Of course people have been eating bugs forever and today bugs are part of the diet of many people in many corners of the world. I remember a bowl of sand worms in China a few years ago as part of a lazy Susan buffet--no, I did not eat them.

David Gracer is one of the leading advocates in the US for adding bugs into our diet. He is interested in the field of entomophagy, or the study of insect eating, and he has appeared on a number of television shows demonstrating how to eat bugs and add them into one's diet.

He also notes that there are a number of economic opportunities at the moment around insects. He believes that insects will appear more regularly in our diet in the coming years as proteins like beef become more expensive. It is a good time to get into the ground floor of insect entrepreneurial activities.

Some of our faculty enthusiastically went for the crickets.

After his lecture, Gracer invited our students and faculty to try a variety of crickets and grasshoppers. Unfortunately, I have a deep visceral disgust for eating bugs and I found the whole demonstration revolting. I felt my stomach turn over as he pulled out his bags of roasted insects. But, most of the other students and faculty members gave it a try. I was amazed that the audience was so open to chewing on the crunchy creatures. Perhaps Gracer is right. It is time to recognize that in a few decades bugs will be a regular part of our diet. New businesses will open to grow and process insects for consumption. Maybe we will see insect brands emerge like the microbrewery trend we have today: Millipedes for Millennials, Williamsburg Wax Worm Works, High Point Hives, and Montauk Moth Worms.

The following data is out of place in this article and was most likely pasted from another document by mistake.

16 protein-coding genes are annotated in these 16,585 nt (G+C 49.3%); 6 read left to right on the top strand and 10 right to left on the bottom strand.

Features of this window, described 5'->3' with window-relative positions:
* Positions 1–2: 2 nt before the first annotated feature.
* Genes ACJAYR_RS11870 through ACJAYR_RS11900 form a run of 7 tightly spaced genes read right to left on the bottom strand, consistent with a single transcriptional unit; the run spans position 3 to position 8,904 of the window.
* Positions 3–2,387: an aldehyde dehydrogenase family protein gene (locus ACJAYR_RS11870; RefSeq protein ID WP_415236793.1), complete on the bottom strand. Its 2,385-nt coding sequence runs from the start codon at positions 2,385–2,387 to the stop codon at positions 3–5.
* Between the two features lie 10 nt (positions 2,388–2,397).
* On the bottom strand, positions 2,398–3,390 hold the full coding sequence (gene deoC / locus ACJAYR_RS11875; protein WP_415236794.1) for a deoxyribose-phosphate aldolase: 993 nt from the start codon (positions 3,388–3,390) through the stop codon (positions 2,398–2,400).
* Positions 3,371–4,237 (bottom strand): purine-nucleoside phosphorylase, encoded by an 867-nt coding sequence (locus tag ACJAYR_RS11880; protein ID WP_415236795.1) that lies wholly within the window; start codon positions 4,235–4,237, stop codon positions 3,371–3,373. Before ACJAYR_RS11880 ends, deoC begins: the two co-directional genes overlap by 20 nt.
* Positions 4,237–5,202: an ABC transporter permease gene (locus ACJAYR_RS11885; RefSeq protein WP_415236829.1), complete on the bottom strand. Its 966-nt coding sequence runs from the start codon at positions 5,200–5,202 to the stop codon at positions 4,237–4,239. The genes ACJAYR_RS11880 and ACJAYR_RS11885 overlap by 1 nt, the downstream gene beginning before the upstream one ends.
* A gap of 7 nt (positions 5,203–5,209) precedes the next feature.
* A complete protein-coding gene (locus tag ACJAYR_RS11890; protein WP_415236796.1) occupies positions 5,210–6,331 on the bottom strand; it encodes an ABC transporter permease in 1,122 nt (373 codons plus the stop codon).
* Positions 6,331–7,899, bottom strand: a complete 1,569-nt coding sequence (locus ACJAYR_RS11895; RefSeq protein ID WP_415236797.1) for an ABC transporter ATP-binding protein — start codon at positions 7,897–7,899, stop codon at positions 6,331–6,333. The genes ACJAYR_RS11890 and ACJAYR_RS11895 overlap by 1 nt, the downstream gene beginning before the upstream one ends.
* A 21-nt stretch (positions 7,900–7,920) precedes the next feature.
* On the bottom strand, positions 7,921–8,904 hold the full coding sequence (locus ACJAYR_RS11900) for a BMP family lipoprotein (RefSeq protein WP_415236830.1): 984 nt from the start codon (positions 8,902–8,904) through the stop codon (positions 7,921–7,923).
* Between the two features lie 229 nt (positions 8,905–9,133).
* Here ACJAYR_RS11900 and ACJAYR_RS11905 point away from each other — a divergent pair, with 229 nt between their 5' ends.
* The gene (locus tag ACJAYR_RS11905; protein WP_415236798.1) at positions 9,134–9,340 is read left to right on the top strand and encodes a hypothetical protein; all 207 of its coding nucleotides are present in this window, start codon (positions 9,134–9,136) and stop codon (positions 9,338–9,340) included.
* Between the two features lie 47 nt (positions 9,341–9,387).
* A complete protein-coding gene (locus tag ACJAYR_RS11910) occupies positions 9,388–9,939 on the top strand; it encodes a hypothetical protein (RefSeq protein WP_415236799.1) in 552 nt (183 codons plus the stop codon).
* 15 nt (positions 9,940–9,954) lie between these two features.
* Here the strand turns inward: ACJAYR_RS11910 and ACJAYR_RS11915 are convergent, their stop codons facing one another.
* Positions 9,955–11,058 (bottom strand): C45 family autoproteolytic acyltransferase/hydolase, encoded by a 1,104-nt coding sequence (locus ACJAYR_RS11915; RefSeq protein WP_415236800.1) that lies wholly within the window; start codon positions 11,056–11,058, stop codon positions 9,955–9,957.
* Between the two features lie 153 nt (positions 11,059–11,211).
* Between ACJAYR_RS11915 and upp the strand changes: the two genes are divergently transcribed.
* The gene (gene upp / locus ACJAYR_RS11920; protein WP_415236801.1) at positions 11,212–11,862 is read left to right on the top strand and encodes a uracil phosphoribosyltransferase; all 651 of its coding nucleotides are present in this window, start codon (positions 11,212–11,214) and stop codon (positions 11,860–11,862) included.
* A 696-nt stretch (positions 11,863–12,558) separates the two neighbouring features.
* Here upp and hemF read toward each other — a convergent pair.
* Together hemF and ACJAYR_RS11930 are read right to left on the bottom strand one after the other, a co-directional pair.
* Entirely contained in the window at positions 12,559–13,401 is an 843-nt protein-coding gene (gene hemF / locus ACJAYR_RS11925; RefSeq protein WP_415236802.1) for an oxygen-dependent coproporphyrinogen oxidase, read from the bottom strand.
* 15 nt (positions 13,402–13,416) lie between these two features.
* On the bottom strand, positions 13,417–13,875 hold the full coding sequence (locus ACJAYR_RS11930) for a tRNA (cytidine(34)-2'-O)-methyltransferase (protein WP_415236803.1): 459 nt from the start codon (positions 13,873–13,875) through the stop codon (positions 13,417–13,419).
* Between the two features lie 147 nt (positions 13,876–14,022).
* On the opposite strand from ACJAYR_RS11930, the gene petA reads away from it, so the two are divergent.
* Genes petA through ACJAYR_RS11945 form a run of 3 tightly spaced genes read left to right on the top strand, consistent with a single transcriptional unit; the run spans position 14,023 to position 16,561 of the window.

Gracer pointing out some particularly yummy
crickets.

I don't think my generation is fully ready for the upcoming bug craze. I don't see us salivating over the delightful cilantro taste (according to Gracer) of stink bugs. However, by 2030 I suspect bugs will be a more regular part of our diet. There are already sources of bugs you can buy online for cooking or you can grow your own. Plus, you can buy the bugs processed in flours so that you don't have to deal with the ick factor of eating them whole.

If you want to learn more about David Gracer and entomophagy, check out his Ted Talk below.